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Since their invention just over 20 years ago, optical traps have emerged as a powerful tool with broad-reaching applications in biology and physics. Capabilities have evolved from simple manipulation to the application of calibrated forces on—and the measurement of nanometer-level displacements of—optically trapped objects. We review progress in the development of optical trapping apparatus, including instrument design considerations, position detection schemes and calibration techniques, with an emphasis on recent advances. We conclude with a brief summary of innovative optical trapping configurations and applications.
Arthur Ashkin pioneered the field of laser-based optical trapping in the early 1970s. In a series of seminal papers, he demonstrated that optical forces could displace and levitate micron-sized dielectric particles in both water and air,1 and he developed a stable, three-dimensional trap based on counterpropagating laser beams.2 This seminal work eventually led to the development of the single-beam gradient force optical trap,3 or “optical tweezers,” as it has come to be known.4 Ashkin and co-workers employed optical trapping in a wide-ranging series of experiments from the cooling and trapping of neutral atoms5 to manipulating live bacteria and viruses.6,7 Today, optical traps continue to find applications in both physics and biology. For a recent survey of the literature on optical tweezers see Ref. 8. The ability to apply picoNewton-level forces to micron-sized particles while simultaneously measuring displacement with nanometer-level precision (or better) is now routinely applied to the study of molecular motors at the single-molecule level,9–19 the physics of colloids and mesoscopic systems,20–29 and the mechanical properties of polymers and biopolymers.18,20,30–43 In parallel with the widespread use of optical trapping, theoretical and experimental work on fundamental aspects of optical trapping is being actively pursued.4,20,44–48 In addition to the many excellent reviews of optical trapping9,49–53 and specialized applications of optical traps, several comprehensive guides for building optical traps are now available.54–60 For the purpose of this review, we will concentrate on the fundamental aspects of optical trapping with particular emphasis on recent advances.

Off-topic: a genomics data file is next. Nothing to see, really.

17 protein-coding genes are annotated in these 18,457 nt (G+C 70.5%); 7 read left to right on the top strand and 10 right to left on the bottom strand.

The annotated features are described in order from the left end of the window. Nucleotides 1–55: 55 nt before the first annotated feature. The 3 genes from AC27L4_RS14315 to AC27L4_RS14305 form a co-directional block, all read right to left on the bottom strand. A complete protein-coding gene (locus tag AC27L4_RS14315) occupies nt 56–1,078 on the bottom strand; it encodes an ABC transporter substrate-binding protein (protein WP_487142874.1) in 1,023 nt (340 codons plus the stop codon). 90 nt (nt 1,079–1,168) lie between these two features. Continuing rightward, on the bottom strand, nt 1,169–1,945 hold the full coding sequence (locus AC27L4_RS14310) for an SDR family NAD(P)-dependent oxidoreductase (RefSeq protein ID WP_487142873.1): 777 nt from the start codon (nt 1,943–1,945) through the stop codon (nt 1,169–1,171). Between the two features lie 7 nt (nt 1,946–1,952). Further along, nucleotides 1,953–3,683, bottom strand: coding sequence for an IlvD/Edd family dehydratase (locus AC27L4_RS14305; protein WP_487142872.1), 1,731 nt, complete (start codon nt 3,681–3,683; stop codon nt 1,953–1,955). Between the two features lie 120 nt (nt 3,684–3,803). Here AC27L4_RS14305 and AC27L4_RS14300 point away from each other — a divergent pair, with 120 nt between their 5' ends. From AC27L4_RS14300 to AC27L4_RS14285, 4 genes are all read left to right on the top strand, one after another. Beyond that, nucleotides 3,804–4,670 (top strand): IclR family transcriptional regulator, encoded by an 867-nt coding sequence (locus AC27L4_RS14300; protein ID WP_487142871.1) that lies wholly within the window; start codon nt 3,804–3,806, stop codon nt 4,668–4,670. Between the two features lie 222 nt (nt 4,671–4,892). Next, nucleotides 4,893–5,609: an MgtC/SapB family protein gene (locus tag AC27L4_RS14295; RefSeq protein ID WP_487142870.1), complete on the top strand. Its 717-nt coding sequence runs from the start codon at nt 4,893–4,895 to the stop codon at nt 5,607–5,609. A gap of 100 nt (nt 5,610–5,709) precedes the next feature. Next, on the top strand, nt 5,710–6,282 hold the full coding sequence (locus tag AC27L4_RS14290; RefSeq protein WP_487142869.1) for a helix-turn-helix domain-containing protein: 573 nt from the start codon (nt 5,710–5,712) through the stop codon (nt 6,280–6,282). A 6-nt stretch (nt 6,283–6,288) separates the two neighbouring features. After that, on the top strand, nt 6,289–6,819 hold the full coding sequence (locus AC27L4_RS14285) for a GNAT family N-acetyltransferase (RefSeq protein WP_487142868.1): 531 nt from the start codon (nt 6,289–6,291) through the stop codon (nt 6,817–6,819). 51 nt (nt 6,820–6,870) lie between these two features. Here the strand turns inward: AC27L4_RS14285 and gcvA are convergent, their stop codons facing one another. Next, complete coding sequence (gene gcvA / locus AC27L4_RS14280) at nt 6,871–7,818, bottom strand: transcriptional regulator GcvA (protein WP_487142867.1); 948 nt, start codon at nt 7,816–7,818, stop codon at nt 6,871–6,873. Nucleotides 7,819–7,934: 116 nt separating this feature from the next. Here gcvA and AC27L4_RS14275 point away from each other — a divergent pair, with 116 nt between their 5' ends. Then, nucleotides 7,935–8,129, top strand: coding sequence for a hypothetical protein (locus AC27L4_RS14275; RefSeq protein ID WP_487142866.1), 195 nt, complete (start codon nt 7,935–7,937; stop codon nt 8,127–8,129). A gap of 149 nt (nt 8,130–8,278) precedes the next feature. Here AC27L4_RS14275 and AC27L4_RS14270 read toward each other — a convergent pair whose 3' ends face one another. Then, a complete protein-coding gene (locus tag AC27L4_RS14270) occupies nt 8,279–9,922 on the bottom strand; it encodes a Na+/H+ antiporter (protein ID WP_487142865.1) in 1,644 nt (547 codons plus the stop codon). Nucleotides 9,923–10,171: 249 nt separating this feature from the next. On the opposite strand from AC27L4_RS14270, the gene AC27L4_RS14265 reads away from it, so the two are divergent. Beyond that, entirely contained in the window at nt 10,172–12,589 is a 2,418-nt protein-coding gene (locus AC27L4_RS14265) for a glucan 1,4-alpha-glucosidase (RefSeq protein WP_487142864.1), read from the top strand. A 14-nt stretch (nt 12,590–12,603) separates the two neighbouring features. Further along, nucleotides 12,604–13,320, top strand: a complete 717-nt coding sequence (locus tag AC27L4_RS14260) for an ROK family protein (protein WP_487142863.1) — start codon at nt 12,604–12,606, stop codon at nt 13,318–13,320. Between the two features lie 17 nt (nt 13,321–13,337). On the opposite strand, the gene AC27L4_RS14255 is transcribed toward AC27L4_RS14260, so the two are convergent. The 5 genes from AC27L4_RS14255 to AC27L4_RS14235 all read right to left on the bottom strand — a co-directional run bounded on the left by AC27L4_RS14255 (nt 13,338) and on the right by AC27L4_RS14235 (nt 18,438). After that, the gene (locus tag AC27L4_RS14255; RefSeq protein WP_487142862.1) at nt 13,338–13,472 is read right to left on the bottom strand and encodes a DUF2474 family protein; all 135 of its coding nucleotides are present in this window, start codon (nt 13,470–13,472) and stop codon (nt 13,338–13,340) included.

Just as the early work on optical trapping was made possible by advances in laser technology,4 much of the recent progress in optical trapping can be attributed to further technological development. The advent of commercially available, three-dimensional (3D) piezoelectric stages with capacitive sensors has afforded unprecedented control of the position of a trapped object. Incorporation of such stages into optical trapping instruments has resulted in higher spatial precision and improved calibration of both forces and displacements. In addition, stage-based force clamping techniques have been developed that can confer certain advantages over other approaches of maintaining the force, such as dynamically adjusting the position or stiffness of the optical trap. The use of high-bandwidth position detectors61 improves force calibration, particularly for very stiff traps, and extends the detection bandwidth of optical trapping measurements. In parallel with these technological improvements, recent theoretical work has led to a better understanding of 3D position detection62–64 and progress has been made in calculating the optical forces on spherical objects with a range of sizes.65,66